The evolution of women’s roles is defined by duality: Fragile and strong, easily tempted and temptress, whore and goddess, second-class citizen and world leader. We’re mothers, daughters, sisters, teachers, nurturers, lovers, pioneers, rebels, sex symbols. Most of all, we’re wonderful, powerful mysteries yet to be fully understood. And maybe that’s what makes us so very interesting.
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Women have come a long way since first Women’s Day in the United States in 1909, and as data we collected at Queendom from our Gender Roles Test for Women reveals, even if some traditional gender role beliefs remain, modern women are no longer afraid to take a leading role at work, at home, and in the world.
Collecting data from 1,620 women of different ages, we asked thought-provoking and potentially controversial questions that our female sample boldly answered.
When asked whether women are equally suited for traditionally male jobs, most agreed, with a few exceptions:

  • Doctor: 85% believe that men and women are equally suitable
  • Judge: 84%
  • Research Scientist: 83%
  • Professor: 81%
  • Police Detective: 79%
  • CEO of a company: 75%
  • Carpenter: 38%
  • Prison Guard: 37%

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When it comes to modern gender roles:

  • 91% believe that both men and women can initiate sex in a relationship.
  • 85% believe that a daughter should be encouraged to reach for any goal she is interested in, even if it is stereotypically male.
  • 81% would still pursue their career dreams even if they differed from the gender norm (e.g. firefighter, pilot, race car driver, etc.)
  • 75% agree that choosing not to get married or have children doesn’t make them less of a woman.
  • 70% think it’s fine for a woman to ask a man out on a date.
  • 65% believe that women should be able to propose to a man.
  • 53% believe that both girls and boys should learn domestic skills.
  • 47% wouldn’t mind if their son was interested in stereotypically female activities like playing with dolls or dancing.
  • 45% would end a relationship with a man who tried to get them to do most of the housework.
  • 37% want their son to be comfortable with his emotions, and believe that boys should not be chastised for crying.

When it comes to old gender stereotypes:

  • Only 6% of women still believe that the important decision-makers in a company should be male.
  • 8% believe that little girls should be discouraged from being too tomboyish.
  • 9% believe that men are better suited to management positions.
  • 10% believe that men should control the finances in a relationship.
  • 12% think that women should not work outside the home when there are children to raise.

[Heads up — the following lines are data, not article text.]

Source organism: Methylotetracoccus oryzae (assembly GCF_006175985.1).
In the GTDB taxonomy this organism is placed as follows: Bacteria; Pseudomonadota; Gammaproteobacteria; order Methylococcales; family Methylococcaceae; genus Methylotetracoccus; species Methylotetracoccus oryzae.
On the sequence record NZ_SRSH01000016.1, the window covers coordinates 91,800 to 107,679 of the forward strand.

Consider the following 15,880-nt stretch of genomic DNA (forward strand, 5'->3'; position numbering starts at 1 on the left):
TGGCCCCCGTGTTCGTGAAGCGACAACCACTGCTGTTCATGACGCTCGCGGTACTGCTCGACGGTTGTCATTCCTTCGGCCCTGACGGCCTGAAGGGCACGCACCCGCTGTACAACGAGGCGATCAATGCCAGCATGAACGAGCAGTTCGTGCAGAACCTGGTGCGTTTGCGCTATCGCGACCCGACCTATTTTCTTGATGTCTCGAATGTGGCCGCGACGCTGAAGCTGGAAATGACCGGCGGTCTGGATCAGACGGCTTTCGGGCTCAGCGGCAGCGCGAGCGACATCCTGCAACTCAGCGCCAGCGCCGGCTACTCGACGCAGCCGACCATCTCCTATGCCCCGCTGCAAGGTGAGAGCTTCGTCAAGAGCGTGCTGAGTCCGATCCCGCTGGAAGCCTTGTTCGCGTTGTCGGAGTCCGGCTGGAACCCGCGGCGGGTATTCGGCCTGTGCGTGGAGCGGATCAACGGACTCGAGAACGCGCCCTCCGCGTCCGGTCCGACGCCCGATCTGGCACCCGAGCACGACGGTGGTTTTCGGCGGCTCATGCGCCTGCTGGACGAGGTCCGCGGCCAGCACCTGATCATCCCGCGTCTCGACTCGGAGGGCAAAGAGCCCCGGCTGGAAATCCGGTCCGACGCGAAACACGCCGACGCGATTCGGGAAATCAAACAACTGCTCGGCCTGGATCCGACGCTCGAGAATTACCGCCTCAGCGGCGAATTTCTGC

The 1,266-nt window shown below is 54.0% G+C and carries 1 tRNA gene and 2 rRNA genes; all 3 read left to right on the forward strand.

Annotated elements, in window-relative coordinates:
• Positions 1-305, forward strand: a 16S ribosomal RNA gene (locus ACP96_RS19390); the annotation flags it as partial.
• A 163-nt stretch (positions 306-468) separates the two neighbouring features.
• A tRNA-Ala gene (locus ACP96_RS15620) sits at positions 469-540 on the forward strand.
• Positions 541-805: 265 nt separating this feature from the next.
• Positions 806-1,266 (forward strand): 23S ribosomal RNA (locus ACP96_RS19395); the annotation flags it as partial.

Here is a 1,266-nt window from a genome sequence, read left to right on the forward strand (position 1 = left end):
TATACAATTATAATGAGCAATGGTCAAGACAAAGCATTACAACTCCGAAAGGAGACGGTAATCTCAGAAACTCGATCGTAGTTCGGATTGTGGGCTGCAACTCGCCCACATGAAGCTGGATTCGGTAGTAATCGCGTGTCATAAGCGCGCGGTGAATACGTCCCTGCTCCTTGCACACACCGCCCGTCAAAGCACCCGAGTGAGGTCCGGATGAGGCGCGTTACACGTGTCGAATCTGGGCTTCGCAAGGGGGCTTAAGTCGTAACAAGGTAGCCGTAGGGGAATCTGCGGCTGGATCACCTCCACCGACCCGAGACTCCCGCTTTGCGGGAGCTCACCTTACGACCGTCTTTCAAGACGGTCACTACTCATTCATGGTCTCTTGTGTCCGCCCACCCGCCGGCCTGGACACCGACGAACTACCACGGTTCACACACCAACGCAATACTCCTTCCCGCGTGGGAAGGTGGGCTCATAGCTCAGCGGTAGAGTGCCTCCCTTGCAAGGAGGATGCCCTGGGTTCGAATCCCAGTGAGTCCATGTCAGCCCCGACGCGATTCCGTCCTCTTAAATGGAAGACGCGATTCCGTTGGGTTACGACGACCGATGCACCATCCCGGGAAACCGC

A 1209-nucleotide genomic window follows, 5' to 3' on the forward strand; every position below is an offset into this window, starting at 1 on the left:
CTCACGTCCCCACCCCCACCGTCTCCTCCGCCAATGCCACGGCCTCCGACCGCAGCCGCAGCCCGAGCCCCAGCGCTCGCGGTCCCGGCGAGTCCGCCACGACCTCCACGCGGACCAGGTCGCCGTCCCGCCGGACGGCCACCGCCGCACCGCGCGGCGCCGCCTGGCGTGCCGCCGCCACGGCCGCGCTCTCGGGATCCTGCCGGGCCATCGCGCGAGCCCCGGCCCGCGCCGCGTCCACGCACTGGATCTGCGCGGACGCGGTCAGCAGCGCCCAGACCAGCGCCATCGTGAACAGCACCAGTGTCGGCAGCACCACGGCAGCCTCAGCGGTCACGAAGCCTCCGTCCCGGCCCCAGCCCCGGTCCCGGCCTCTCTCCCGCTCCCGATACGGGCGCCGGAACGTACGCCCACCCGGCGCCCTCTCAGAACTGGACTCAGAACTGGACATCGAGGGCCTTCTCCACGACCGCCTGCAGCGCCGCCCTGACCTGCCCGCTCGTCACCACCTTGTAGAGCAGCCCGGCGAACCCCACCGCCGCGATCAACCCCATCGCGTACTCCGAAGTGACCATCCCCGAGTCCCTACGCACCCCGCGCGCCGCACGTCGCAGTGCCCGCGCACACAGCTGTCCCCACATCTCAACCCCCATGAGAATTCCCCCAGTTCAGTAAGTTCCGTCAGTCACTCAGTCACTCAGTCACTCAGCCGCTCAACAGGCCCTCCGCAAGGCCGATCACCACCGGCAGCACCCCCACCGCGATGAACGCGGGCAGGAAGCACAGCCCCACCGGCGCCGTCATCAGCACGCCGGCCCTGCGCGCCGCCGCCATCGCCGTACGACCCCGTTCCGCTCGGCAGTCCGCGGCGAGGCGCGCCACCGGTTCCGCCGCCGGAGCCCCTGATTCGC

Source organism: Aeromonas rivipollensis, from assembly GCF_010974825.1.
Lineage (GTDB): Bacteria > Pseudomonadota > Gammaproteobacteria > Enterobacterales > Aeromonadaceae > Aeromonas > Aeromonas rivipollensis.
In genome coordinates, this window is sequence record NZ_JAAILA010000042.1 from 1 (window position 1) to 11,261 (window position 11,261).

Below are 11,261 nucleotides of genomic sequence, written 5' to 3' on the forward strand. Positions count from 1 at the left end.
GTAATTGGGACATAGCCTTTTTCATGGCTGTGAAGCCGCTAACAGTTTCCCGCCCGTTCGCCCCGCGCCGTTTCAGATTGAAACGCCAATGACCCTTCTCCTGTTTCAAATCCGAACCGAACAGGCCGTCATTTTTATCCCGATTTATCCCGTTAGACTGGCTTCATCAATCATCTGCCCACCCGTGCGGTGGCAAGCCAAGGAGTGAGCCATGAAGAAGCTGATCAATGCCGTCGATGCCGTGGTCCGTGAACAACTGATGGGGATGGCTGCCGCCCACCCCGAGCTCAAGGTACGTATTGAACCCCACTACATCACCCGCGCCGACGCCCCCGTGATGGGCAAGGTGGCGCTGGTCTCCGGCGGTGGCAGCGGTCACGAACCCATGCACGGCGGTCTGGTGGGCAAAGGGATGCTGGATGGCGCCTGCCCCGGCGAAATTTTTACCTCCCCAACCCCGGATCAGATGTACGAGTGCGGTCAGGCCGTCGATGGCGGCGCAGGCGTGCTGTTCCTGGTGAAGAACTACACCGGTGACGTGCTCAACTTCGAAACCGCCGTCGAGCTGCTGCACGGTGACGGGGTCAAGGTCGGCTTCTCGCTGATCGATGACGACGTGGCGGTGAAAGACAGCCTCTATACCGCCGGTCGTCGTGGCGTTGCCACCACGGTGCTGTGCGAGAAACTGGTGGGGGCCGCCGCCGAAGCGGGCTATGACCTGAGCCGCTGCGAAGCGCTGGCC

• 13% don’t like the idea of making more money than their partner.
  • 13% think that women who are sexually assertive are likely promiscuous.
  • 14% believe that women should have fewer sexual partners than men.
  • 22% said that they make choices (what to wear, how to act, etc.) based on what is most feminine.
  • 22% believe that women should stick to “feminine” chores like cooking and cleaning, while men should take care of “masculine” chores like mowing the lawn and maintenance.
  • 28% still think that they should play hard-to-get in a relationship.
  • 35% like the idea of being taken care of (financially) by a man.
  • 59% believe that men should be chivalrous.

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In the last year, there has been a significant feminism backlash. An anti-feminist movement has taken hold of social media, with several young women posting reasons as to why they don’t believe in or need modern feminism. Understandably, the response from other women, and men, has been mixed.
I think what we can take away from this new movement and our study is that there are different degrees of feminism. Some women don’t want marriage and children. Some women like being swept off their feet and being taken care of by a man; there is nothing wrong with either of these scenarios. Feminism is about feeling comfortable in your own skin, whether you’re the CEO of a major company or a happy stay-at-home mom. It’s about treating women with respect and striving for equality, not pitting genders against each other. International Women’s Day is about celebrating women’s accomplishments and taking pride in who we are. We shouldn’t lose sight of the fact that we have come a very long way. Our suffragette ancestors would be proud.
Insightfully yours,
Queen D